So I couldn’t make it to a scanner for this, but that shouldn’t be a big issue because I forgot to do a sketch anyway. Here goes:
9/7/2010, 4:00 pm
Weather: sunny, windy, approx. 70F
My entry into the Crum was greeted by what must have been 700 million birds gathered in the high branches above. The cacophony of flutters and chirps filled my ears as I looked at the path below and saw that it’d been spattered generously with bird droppings. I quickly set off down a random trail to avoid being painted white by my avian friends. I walked until I noticed an old beer bottle in a bush and began to wonder whether beer bottles are secretly living organisms that like to escape from recycling bins and flee into the woods while nobody is looking or if there really are people out there that feel the need to come to a very inconvenient part of the woods to drink one beer. I started my observation:
I hear the wind run through branches. Every minute or so one of those branches cracks. I hear birds fly through the canopy and small mammals rummage through the floor.
I don’t see any of the creatures though, wherever they are, they’re well-hidden. Looking up I see a monochromatic bright green, the leaves all lit up by the sun. Down, I see dirt spattered with mica. I’m still blown away by how the stone around here sparkles, and even more blown away by how most people don’t seem to share my amazement at that. The only movement I see that isn’t caused by the wind is a bee, hovering in place for a few seconds, as if suspended by an invisible wire.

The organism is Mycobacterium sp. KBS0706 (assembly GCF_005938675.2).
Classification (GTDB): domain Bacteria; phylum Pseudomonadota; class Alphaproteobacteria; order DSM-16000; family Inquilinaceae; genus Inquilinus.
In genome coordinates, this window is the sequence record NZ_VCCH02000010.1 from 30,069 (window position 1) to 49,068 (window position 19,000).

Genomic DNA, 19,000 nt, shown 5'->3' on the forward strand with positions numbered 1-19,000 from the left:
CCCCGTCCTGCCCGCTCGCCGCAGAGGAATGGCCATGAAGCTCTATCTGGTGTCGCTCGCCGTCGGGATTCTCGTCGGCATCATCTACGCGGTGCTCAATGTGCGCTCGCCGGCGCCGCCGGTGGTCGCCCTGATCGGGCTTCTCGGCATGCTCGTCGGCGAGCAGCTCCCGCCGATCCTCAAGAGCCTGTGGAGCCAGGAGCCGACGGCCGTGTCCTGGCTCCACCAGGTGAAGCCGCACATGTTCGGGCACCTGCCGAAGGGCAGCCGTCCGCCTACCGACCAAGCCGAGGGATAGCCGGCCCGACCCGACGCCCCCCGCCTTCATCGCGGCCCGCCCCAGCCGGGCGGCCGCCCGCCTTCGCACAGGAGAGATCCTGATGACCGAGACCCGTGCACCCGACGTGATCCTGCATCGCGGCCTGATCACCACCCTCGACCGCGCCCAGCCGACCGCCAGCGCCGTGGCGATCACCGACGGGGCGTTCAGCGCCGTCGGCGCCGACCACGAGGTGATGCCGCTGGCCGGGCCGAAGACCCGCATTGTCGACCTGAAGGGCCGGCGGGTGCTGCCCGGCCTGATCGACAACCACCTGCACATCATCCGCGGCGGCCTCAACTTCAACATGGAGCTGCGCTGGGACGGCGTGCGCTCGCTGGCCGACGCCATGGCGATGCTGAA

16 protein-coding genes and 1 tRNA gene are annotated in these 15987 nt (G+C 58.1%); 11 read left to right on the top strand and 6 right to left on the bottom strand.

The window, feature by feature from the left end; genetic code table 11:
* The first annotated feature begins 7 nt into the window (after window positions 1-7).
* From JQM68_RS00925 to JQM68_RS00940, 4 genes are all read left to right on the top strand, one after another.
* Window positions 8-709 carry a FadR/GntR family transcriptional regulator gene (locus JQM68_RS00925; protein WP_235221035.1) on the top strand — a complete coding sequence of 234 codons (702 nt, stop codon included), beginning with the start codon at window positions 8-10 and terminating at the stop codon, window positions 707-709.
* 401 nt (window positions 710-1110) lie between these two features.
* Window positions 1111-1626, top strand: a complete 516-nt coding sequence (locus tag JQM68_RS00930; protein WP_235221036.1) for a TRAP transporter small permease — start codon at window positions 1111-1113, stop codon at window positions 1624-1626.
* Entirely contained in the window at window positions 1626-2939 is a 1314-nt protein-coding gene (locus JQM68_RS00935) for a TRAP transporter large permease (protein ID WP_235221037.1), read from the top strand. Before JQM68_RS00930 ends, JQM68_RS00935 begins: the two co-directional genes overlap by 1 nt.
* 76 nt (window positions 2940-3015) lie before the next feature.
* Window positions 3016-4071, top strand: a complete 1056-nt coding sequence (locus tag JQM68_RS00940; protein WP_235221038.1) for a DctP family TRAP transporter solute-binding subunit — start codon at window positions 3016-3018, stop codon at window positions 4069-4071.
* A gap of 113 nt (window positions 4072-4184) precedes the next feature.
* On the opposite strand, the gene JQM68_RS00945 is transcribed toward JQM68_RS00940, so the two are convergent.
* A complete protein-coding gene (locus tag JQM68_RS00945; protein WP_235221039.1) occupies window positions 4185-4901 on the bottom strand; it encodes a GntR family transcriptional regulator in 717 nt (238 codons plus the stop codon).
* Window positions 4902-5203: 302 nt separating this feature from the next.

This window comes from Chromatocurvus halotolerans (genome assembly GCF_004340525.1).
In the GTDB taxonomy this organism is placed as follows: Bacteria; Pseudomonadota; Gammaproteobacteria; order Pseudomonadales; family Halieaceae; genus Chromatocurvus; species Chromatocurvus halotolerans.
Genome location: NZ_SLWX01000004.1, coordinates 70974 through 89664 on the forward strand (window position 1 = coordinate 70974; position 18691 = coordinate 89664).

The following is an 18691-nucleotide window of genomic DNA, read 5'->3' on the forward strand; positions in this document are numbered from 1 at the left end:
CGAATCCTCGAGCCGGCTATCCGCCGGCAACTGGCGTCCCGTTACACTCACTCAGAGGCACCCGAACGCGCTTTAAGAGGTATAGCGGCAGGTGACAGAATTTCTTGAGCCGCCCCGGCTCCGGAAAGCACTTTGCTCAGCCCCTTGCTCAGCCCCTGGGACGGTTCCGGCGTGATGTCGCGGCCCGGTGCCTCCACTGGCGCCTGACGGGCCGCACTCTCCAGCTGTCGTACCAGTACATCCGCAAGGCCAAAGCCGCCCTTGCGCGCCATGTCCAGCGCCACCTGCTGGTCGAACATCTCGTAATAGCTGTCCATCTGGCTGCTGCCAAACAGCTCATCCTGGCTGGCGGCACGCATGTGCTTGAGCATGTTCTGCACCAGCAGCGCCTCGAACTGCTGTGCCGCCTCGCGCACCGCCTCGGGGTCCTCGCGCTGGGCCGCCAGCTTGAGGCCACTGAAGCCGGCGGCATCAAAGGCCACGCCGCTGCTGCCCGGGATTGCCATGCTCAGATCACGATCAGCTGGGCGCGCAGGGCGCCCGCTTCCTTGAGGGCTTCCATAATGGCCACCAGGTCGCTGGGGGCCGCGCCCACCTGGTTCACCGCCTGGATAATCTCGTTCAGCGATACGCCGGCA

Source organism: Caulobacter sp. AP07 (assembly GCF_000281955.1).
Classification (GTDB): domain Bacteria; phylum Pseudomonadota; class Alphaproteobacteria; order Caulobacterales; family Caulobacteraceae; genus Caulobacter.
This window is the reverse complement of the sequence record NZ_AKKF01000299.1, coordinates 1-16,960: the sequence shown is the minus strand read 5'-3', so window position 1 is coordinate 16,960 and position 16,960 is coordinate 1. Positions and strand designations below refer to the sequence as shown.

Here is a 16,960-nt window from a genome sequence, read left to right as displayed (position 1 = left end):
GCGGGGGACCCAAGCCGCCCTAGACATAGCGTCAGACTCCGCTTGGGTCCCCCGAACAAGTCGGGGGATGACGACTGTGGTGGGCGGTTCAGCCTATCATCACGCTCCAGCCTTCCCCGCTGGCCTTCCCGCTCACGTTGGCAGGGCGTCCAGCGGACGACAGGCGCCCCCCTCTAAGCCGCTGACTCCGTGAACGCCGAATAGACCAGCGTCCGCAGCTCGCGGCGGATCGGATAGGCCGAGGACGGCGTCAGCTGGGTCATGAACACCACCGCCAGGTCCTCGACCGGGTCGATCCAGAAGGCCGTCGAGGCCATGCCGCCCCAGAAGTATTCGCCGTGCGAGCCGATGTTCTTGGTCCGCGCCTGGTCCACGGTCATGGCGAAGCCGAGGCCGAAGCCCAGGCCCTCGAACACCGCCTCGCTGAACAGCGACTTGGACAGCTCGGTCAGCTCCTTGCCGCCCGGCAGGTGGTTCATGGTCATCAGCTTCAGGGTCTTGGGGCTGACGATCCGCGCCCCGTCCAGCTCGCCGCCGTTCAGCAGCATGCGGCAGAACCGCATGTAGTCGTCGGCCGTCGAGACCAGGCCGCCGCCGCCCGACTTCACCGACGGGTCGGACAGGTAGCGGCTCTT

I feel the wind blow through my hair, cooling my entire body. I smell…well honestly I don’t smell anything. I thought my nose may be stuffed up, but then I smelled my notebook, which had a distinctive paper aroma to it, so something with either the wind or my location just wasn’t allowing a lot of odor to escape.
I left my spot and proceeded to nearly trip over some unruly roots. I decided to take paths at random, half out a sense of adventure and half out of not knowing where I am anyway. Turns out going random directions isn’t a very efficient way to navigate, and after 15 minutes or so I’m spat out somewhere behind the science center.
My earliest memory dealing with nature takes place around the time I’m two years old. I know I’m two because it takes place in Massachusetts, and we moved from there before I turned three.
In it, I’m with my dad, on the back of his bike in some sort of child seat. We’re going through a wooded trail, downhill. We come out of the woods next to a long bridge that, to me, seems to stretch on through infinity.
Yeah, that’s about as much detail as you’re going to get, I was two, after all.